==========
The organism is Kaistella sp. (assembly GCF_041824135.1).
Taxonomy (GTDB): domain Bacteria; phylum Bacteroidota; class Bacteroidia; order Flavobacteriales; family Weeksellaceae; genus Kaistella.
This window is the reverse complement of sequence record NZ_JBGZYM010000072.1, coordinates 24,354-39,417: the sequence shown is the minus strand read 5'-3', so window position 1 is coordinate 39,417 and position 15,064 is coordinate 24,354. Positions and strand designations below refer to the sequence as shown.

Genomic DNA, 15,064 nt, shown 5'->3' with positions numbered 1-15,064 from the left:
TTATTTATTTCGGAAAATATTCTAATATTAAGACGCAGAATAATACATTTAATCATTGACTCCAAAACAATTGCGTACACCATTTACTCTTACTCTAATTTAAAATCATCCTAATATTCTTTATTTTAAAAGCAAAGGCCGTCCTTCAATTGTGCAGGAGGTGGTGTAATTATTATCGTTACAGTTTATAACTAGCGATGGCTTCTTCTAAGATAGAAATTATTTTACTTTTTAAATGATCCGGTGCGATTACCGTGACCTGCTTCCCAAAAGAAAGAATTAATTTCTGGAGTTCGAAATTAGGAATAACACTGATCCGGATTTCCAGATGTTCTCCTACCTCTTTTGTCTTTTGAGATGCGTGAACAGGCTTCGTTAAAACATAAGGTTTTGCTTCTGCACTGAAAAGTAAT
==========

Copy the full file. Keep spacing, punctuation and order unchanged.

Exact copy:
The organism is Kaistella sp. (assembly GCF_041824135.1).
Taxonomy (GTDB): domain Bacteria; phylum Bacteroidota; class Bacteroidia; order Flavobacteriales; family Weeksellaceae; genus Kaistella.
This window is the reverse complement of sequence record NZ_JBGZYM010000072.1, coordinates 24,354-39,417: the sequence shown is the minus strand read 5'-3', so window position 1 is coordinate 39,417 and position 15,064 is coordinate 24,354. Positions and strand designations below refer to the sequence as shown.

Genomic DNA, 15,064 nt, shown 5'->3' with positions numbered 1-15,064 from the left:
TTATTTATTTCGGAAAATATTCTAATATTAAGACGCAGAATAATACATTTAATCATTGACTCCAAAACAATTGCGTACACCATTTACTCTTACTCTAATTTAAAATCATCCTAATATTCTTTATTTTAAAAGCAAAGGCCGTCCTTCAATTGTGCAGGAGGTGGTGTAATTATTATCGTTACAGTTTATAACTAGCGATGGCTTCTTCTAAGATAGAAATTATTTTACTTTTTAAATGATCCGGTGCGATTACCGTGACCTGCTTCCCAAAAGAAAGAATTAATTTCTGGAGTTCGAAATTAGGAATAACACTGATCCGGATTTCCAGATGTTCTCCTACCTCTTTTGTCTTTTGAGATGCGTGAACAGGCTTCGTTAAAACATAAGGTTTTGCTTCTGCACTGAAAAGTAAT